Creativity and necessity do not often see eye-to-eye. Not in my head, at least. So when my mind is in a whirl and unrelated thoughts clamour against the bars of their prison, I am forced to let them loose. The laws of creativity and decorum in writing shall now go for a toss as I let my long pent-up thoughts tumble incoherently over one another, forming a jumbled heap. Confusion in the head is more acceptable than in writing put on public display; extricating a thought from the giant heap in the head is easy enough, thanks to the aid of stimuli in the form of a gentle touch, a known but forgotten voice, or a familiar fragrance, that somehow find their way home and unleash a flood of memories.
Seldom do I allow my diary entries to be read by anybody else. This is one of the exceptions. My diary is a record of my most private, intense feelings. My conscience is laid bare in all its honesty, shorn of even the most trifling embellishment. For there must be some foil to vanity and egoism. Even so, the inanimate nature of the diary makes human contact essential. Perhaps I just seek the assurance of the existence of people with similar disjointed ideas; maybe I am trying to appease my vanity, imparting to my being an importance that only I can give it.
The night sky is beautiful. The moon has wrapped itself in layers of cloud, and makes its presence known through the silver threads that flow like streams in the dark, rolling meadows and hills of dark clouds crowned by lighter clouds. The clouds do look like hills, if you can will yourself to make them appear that way. It's all in the mind. I cannot perfectly describe what I see. I reiterate- it is beyond human ability to describe certain displays of Nature.
A cousin of mine was married last week. It is sometimes hard to believe that we have all grown up and moved forward with our lives. The summer vacations of schooldays are a distant memory. The games of hide-and-seek, the clamour for a spot in front of the cooler on one of the long, lazy afternoons, movies, amusement parks- all the childish frolic has come to an end, and will pass on to another generation. Our relationships haven't changed- only the priorities have. When I was nine or ten, I wanted to grow up quickly so I could share in the secret conversations the older girls had behind closed doors. (Whatever is taboo is always tantalising, and the truth of the actual thing not being quite so impressive as expected dawns only later.) Now, I'd give anything to stop the passage of time, or better still, to take me back to those days of innocent fun. It was nicer to want to apply makeup than to actually be able to apply it.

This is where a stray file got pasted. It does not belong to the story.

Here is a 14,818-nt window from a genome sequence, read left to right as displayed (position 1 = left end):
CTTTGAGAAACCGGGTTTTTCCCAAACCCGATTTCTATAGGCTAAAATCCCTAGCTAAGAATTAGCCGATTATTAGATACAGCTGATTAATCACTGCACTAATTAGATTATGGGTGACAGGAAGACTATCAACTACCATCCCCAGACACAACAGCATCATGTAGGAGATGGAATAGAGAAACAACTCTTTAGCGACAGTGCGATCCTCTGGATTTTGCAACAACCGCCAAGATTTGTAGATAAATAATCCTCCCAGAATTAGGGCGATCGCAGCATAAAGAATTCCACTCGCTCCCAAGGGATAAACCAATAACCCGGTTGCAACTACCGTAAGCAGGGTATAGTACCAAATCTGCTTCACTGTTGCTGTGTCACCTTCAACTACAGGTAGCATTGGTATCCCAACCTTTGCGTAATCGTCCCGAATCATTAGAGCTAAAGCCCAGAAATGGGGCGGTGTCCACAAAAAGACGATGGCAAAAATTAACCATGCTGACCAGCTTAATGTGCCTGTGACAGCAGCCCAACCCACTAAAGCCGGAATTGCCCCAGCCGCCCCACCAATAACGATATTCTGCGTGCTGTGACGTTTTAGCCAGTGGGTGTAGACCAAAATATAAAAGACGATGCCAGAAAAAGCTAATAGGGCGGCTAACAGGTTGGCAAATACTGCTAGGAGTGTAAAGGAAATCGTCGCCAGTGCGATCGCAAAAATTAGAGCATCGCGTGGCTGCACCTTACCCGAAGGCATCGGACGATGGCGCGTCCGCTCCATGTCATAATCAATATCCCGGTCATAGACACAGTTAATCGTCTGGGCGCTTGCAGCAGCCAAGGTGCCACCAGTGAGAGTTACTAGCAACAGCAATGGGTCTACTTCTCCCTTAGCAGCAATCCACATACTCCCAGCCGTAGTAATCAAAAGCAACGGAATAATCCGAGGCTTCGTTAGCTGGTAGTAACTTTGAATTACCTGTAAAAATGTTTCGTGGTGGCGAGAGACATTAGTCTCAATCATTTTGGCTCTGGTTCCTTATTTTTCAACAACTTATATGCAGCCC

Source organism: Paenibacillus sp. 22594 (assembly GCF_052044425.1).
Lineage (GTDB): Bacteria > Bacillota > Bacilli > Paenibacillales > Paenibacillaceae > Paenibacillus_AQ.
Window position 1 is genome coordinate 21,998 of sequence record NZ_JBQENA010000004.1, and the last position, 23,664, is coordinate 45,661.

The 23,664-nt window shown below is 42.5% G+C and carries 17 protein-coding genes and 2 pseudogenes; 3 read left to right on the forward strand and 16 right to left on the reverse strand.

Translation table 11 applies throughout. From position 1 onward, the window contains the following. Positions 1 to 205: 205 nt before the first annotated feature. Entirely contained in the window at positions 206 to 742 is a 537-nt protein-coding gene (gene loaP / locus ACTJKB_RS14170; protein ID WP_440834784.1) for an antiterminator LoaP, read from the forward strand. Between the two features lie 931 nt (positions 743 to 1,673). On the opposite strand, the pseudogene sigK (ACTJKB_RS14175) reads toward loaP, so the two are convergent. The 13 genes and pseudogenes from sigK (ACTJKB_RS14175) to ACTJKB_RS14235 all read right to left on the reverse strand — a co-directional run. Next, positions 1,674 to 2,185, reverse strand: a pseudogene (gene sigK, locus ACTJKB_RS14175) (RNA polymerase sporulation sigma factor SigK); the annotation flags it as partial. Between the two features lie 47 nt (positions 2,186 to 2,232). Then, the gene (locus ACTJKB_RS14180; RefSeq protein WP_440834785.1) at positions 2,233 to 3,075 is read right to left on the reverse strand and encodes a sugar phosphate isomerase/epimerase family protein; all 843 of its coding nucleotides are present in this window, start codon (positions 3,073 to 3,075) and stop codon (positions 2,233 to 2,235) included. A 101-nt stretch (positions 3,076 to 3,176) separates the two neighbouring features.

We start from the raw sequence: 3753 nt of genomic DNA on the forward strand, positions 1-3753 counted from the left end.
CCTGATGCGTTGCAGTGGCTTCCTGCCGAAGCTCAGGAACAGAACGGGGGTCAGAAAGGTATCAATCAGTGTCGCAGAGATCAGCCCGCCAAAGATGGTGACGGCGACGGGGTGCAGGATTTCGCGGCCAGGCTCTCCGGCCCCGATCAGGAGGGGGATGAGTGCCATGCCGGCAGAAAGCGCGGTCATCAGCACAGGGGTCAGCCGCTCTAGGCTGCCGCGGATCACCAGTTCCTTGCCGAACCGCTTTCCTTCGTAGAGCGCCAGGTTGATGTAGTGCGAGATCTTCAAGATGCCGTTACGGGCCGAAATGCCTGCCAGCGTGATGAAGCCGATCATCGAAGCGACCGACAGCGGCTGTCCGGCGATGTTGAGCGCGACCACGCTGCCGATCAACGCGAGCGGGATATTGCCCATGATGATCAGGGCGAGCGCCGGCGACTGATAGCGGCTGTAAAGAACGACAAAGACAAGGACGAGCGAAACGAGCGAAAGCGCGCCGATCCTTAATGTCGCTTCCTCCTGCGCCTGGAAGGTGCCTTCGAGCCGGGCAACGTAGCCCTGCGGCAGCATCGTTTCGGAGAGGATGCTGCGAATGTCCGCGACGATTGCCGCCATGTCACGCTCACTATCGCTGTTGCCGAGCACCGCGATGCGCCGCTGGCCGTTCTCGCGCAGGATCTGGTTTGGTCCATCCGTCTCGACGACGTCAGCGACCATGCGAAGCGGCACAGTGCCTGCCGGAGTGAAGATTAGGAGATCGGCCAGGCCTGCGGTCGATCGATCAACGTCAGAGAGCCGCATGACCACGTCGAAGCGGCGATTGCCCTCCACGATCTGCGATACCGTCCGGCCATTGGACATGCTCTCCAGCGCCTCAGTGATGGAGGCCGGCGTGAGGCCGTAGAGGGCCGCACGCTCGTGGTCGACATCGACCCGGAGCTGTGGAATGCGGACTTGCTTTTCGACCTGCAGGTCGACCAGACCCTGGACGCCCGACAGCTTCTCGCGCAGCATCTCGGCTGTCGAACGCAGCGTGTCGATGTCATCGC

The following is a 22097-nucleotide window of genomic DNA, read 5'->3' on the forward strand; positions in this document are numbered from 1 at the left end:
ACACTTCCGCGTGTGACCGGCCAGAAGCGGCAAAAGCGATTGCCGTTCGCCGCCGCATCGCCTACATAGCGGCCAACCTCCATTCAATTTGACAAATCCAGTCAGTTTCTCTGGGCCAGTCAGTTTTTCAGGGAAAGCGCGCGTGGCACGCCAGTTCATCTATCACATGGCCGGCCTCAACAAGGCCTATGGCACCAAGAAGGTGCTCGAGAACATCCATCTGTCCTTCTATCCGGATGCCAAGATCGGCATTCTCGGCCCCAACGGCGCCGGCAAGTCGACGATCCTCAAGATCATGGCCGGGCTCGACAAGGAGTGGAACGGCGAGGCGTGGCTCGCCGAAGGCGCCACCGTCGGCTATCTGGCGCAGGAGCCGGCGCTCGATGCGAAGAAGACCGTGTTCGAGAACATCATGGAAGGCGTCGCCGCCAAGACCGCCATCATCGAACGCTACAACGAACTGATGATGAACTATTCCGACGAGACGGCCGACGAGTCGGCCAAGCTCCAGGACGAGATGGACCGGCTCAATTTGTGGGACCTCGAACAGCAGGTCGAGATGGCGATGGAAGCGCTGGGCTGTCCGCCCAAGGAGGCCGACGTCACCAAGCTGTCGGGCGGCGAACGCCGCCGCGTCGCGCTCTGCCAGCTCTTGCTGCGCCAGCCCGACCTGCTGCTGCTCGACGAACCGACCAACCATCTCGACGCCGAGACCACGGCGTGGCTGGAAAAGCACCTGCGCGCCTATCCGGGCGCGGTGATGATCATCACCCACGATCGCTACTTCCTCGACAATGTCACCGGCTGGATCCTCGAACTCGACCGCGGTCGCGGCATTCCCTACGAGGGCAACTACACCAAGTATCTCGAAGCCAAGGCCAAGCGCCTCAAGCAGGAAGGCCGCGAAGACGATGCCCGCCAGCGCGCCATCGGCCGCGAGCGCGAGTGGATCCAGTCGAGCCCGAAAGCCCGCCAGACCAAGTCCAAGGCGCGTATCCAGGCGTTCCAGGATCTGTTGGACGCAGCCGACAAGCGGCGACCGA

I have just finished another Ruskin Bond book- 'Our Trees Still Grow In Dehra'. I shall never outgrow my fascination for Ruskin Bond, that is for sure. I owe my interest in writing to him, and more importantly, my love for nature. He makes writing look simple, glorifies small-town life and advocates respect for Nature. I once admired writers who wrote in such a manner that they couldn't be understood easily. I have long since begun to believe that the aim of writing should be to talk to the reader, and make one's ideas clear. It is nice to have a challenging author to deal with once in a while, but flounces and complexity are not necessarily the hallmarks of a good author. I also owe my predilection for horror stories to Ruskin Bond. He has done a tremendous job in his omnibus, picking out some of the most memorable ghost stories. I have tried my hand at writing a few, perhaps fudged them up, but one of these days I'll come up with one that will make Bram Stoker and MR James come back to life for a nice, spooky read.
Coming back to Ruskin Bond, a friend once told me that I should marry the author's son, not being aware of his single status. I don't think there can ever be another Ruskin Bond. He stands in a league of his own; his books make me feel like he is talking exclusively to me. He is gifted like nobody else, and makes full use of his powers.
The unfaithful clouds have gone away again. For a day and a half, they hovered in the sky, gradually darkening, and all of a sudden they have parted to let the sun through. They come with numerous promises of rain, bringing along the wind, and then slink away quietly. They are in danger of falling out of favour with me. Another betrayal, and I'll despise the rain clouds forever. (And I know I don't mean it.)